Arts in brief

Arts in brief

In a press release on Oct. 7, Homer Theatre owners and Homer Documentary Film Festival organizers Lynette and Jamie Sutton announced the final results for the DocFest awards.

The Suttons also announced that they have temporarily taken the Homer Theatre off the market while some upgrades are being done.

The winners are:

Audience Award: “Maiden.” A film about the first all-women crew to sail the Whitbread Round the World Race, “Maiden” beat out just barely “Biggest Little Farm” and “Human Nature.” The Suttons said “Maiden” came close to selling out on its final night. Based on attendance alone, “Biggest Little Farm” had the most viewers.

Jury Award: “Human Nature.” “This even-handed look at the recently acquired ability to change the very nature of any living organism challenged the audience technically, intllectually and morally,” the Suttons said.

Director’s Award: “Honeyland.” The film about a woman living in an isolated Macedonian valley came about after three years of filming by its two directors. “An unforgettable, intimate story that will remain in the minds of the audience members forever,” the Suttons said.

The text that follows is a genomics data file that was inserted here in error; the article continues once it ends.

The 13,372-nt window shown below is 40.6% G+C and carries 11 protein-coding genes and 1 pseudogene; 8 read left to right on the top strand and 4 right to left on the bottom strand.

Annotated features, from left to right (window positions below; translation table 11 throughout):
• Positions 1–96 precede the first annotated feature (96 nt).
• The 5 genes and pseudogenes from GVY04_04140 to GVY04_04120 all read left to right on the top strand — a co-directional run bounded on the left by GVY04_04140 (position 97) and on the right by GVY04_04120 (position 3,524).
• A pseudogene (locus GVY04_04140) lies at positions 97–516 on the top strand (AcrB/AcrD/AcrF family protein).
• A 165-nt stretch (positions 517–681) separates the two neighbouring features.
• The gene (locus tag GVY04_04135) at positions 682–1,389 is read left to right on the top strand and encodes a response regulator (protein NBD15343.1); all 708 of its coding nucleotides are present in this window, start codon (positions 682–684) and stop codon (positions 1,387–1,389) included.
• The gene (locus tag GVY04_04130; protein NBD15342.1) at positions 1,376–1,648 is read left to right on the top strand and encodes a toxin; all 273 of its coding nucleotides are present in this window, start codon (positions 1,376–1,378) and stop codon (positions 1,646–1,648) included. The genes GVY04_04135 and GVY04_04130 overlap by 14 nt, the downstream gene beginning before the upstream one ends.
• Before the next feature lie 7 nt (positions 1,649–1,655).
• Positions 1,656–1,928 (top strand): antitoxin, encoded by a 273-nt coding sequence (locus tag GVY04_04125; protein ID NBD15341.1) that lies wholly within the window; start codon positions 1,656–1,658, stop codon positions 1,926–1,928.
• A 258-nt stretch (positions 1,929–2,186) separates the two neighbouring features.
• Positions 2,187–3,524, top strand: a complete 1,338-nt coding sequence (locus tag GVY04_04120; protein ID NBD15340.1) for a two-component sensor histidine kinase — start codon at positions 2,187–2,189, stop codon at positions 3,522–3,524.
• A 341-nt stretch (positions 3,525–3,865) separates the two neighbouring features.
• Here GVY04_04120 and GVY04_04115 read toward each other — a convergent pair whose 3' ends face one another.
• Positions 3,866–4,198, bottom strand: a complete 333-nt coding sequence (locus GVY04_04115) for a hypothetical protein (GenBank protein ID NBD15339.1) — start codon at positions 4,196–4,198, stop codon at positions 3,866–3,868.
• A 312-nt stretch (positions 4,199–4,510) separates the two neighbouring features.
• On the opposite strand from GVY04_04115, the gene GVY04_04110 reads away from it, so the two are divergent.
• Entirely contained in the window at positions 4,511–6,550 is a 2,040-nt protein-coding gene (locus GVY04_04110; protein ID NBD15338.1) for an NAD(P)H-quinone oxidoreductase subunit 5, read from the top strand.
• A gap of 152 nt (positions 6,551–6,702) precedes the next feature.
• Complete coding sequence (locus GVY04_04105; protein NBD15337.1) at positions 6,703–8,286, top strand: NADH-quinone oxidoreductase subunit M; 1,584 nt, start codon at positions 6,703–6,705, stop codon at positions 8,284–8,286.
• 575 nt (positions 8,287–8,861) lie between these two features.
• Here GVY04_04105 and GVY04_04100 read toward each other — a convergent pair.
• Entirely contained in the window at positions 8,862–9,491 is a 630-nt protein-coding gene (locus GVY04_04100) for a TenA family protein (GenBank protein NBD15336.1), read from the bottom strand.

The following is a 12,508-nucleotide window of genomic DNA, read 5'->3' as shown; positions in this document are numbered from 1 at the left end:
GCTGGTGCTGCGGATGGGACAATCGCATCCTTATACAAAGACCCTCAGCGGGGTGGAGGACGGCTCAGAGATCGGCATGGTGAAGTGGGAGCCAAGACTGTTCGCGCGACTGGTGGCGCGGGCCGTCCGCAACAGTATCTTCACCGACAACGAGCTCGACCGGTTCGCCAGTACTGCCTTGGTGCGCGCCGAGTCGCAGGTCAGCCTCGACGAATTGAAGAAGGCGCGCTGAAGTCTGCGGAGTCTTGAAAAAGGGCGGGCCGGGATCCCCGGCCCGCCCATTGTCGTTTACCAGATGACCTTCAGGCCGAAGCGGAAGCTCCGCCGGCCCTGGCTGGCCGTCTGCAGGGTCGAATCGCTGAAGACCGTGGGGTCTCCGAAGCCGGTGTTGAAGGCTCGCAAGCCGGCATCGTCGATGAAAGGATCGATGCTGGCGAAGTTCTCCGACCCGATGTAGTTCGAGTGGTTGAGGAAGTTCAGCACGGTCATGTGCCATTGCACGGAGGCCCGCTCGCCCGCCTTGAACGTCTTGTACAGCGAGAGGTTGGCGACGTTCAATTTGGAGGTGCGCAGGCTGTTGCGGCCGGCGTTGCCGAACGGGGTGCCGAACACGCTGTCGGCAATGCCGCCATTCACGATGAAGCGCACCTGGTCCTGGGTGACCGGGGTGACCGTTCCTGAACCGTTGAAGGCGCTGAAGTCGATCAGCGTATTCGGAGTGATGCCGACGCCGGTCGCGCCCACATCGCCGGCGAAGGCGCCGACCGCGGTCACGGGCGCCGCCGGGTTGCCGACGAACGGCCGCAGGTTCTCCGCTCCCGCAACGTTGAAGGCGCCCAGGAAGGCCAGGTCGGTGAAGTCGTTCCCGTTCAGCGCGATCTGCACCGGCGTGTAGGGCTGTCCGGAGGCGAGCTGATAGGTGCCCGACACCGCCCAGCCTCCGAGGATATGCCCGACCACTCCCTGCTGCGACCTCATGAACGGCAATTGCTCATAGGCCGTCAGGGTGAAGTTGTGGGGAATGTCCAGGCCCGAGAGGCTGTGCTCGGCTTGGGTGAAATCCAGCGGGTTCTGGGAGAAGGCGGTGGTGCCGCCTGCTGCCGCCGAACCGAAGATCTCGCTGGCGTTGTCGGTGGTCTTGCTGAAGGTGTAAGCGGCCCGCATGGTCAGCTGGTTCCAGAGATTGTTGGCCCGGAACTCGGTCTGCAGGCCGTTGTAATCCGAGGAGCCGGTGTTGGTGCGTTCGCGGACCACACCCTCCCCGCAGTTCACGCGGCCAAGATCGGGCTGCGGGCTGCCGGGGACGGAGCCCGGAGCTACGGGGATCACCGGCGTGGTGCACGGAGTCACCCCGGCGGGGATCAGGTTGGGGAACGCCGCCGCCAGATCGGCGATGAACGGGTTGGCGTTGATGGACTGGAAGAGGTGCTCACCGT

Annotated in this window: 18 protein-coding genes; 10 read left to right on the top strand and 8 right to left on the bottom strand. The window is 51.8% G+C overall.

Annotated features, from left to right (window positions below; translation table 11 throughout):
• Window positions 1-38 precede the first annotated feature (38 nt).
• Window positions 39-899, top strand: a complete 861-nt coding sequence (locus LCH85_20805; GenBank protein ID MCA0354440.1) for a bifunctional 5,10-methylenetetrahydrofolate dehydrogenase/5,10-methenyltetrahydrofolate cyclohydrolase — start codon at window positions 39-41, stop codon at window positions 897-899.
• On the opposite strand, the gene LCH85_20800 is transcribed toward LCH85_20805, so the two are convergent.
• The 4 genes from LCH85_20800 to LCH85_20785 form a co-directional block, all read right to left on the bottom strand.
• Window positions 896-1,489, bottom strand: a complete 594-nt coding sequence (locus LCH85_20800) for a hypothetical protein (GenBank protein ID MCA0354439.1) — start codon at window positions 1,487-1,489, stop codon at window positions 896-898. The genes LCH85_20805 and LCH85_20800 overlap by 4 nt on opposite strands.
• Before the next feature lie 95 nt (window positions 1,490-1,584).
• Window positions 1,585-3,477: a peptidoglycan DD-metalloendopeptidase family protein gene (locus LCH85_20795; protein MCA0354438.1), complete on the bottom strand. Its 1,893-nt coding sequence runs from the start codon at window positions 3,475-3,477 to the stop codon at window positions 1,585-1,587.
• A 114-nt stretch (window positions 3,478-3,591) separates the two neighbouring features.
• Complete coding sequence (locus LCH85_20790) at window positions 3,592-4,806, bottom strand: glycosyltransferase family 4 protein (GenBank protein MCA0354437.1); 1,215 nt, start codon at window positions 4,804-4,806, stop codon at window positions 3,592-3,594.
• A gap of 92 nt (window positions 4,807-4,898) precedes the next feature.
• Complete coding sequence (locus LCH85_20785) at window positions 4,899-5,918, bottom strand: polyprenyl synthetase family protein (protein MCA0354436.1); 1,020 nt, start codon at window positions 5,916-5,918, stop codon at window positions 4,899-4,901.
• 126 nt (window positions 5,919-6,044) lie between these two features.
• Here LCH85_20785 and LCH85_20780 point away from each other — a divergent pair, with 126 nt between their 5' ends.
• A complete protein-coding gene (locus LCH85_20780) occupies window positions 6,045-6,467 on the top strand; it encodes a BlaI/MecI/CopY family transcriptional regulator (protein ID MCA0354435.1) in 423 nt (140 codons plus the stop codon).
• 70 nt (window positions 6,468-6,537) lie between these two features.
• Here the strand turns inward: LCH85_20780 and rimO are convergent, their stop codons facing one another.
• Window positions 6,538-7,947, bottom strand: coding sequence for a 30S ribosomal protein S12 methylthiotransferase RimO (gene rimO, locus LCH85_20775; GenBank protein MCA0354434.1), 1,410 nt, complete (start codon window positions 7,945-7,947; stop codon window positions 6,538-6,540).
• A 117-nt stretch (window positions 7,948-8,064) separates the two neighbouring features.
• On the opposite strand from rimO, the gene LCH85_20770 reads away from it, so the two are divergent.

Student Award: (tie) “For Sama” and “Maiden.” The Student Award was voted on by almost the entire student body of Flex High School and a number of attendees from Homer High School. To encourage a broadened world view, DocFest admitted students for free to some showings at the festival.

“The Flex discussion, particularly about For Sama, was heated and deep-felt,” the Suttons said. “One student observed the shock of the reality of war and its horrors, as shown in ‘For Sama,’ and how far-removed Syria and its tragedy was — and how lucky we are to live in Homer, Alaska.”

Based on the number of people who attended the 16th annual festival, this year was the most successful ever, with total attendance of 3,624 for all of the shows. More festival passes (228) were sold than ever, too. Several showings sold out, one for “Honeyland” and one for “The Serengeti Rules.” “Biggest Little Farm” also came close to selling out at the Gala Night opening.

This year, DocFest also partnered with the first Alaska World Arts Festival.

“The Homer Theatre and the Doc Fest are very pleased to join with the Arts Festival to further enrich the remarkable arts and cultural offerings in Homer,” the Suttons said. “We all learned a lot about working together. We want the Arts and the Film Festivals to be real successes for all of Homer.”

The Suttons said that while the Homer Theatre is off the market, they continue “to look for two or three couples who want the fun and opportunity to be in the ‘movie business,’ and to use this remarkable, and profitable, resource to serve and enliven life in Homer.”

Arts in brief

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